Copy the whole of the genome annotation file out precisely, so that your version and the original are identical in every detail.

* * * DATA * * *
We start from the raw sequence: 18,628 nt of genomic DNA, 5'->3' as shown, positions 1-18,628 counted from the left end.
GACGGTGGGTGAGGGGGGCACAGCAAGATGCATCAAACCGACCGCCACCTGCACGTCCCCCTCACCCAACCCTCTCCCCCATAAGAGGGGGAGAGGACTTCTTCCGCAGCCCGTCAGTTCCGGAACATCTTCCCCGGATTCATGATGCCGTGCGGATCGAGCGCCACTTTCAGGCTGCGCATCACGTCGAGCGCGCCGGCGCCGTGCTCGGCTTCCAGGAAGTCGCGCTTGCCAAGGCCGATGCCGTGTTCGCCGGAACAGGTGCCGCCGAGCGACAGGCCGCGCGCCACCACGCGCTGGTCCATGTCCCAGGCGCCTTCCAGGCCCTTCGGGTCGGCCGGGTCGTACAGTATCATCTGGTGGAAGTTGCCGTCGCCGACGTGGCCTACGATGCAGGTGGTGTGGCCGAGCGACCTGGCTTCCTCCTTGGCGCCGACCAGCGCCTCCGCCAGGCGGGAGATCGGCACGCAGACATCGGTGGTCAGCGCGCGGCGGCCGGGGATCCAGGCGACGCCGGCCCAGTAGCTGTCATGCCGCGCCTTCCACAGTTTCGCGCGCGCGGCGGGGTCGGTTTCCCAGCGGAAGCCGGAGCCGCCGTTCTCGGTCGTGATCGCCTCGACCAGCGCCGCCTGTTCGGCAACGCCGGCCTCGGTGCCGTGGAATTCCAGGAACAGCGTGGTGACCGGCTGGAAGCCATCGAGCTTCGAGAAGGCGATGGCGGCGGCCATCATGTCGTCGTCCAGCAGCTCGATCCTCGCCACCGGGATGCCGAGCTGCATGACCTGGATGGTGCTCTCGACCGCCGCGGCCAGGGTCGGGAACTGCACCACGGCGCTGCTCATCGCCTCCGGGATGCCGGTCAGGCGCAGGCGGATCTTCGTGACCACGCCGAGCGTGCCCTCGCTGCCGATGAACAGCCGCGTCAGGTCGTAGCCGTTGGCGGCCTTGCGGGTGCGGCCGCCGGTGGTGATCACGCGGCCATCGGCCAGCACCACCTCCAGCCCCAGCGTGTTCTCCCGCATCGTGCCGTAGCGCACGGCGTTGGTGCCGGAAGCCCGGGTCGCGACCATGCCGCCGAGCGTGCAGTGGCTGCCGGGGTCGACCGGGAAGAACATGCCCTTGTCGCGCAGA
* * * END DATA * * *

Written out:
We start from the raw sequence: 18,628 nt of genomic DNA, 5'->3' as shown, positions 1-18,628 counted from the left end.
GACGGTGGGTGAGGGGGGCACAGCAAGATGCATCAAACCGACCGCCACCTGCACGTCCCCCTCACCCAACCCTCTCCCCCATAAGAGGGGGAGAGGACTTCTTCCGCAGCCCGTCAGTTCCGGAACATCTTCCCCGGATTCATGATGCCGTGCGGATCGAGCGCCACTTTCAGGCTGCGCATCACGTCGAGCGCGCCGGCGCCGTGCTCGGCTTCCAGGAAGTCGCGCTTGCCAAGGCCGATGCCGTGTTCGCCGGAACAGGTGCCGCCGAGCGACAGGCCGCGCGCCACCACGCGCTGGTCCATGTCCCAGGCGCCTTCCAGGCCCTTCGGGTCGGCCGGGTCGTACAGTATCATCTGGTGGAAGTTGCCGTCGCCGACGTGGCCTACGATGCAGGTGGTGTGGCCGAGCGACCTGGCTTCCTCCTTGGCGCCGACCAGCGCCTCCGCCAGGCGGGAGATCGGCACGCAGACATCGGTGGTCAGCGCGCGGCGGCCGGGGATCCAGGCGACGCCGGCCCAGTAGCTGTCATGCCGCGCCTTCCACAGTTTCGCGCGCGCGGCGGGGTCGGTTTCCCAGCGGAAGCCGGAGCCGCCGTTCTCGGTCGTGATCGCCTCGACCAGCGCCGCCTGTTCGGCAACGCCGGCCTCGGTGCCGTGGAATTCCAGGAACAGCGTGGTGACCGGCTGGAAGCCATCGAGCTTCGAGAAGGCGATGGCGGCGGCCATCATGTCGTCGTCCAGCAGCTCGATCCTCGCCACCGGGATGCCGAGCTGCATGACCTGGATGGTGCTCTCGACCGCCGCGGCCAGGGTCGGGAACTGCACCACGGCGCTGCTCATCGCCTCCGGGATGCCGGTCAGGCGCAGGCGGATCTTCGTGACCACGCCGAGCGTGCCCTCGCTGCCGATGAACAGCCGCGTCAGGTCGTAGCCGTTGGCGGCCTTGCGGGTGCGGCCGCCGGTGGTGATCACGCGGCCATCGGCCAGCACCACCTCCAGCCCCAGCGTGTTCTCCCGCATCGTGCCGTAGCGCACGGCGTTGGTGCCGGAAGCCCGGGTCGCGACCATGCCGCCGAGCGTGCAGTGGCTGCCGGGGTCGACCGGGAAGAACATGCCCTTGTCGCGCAGA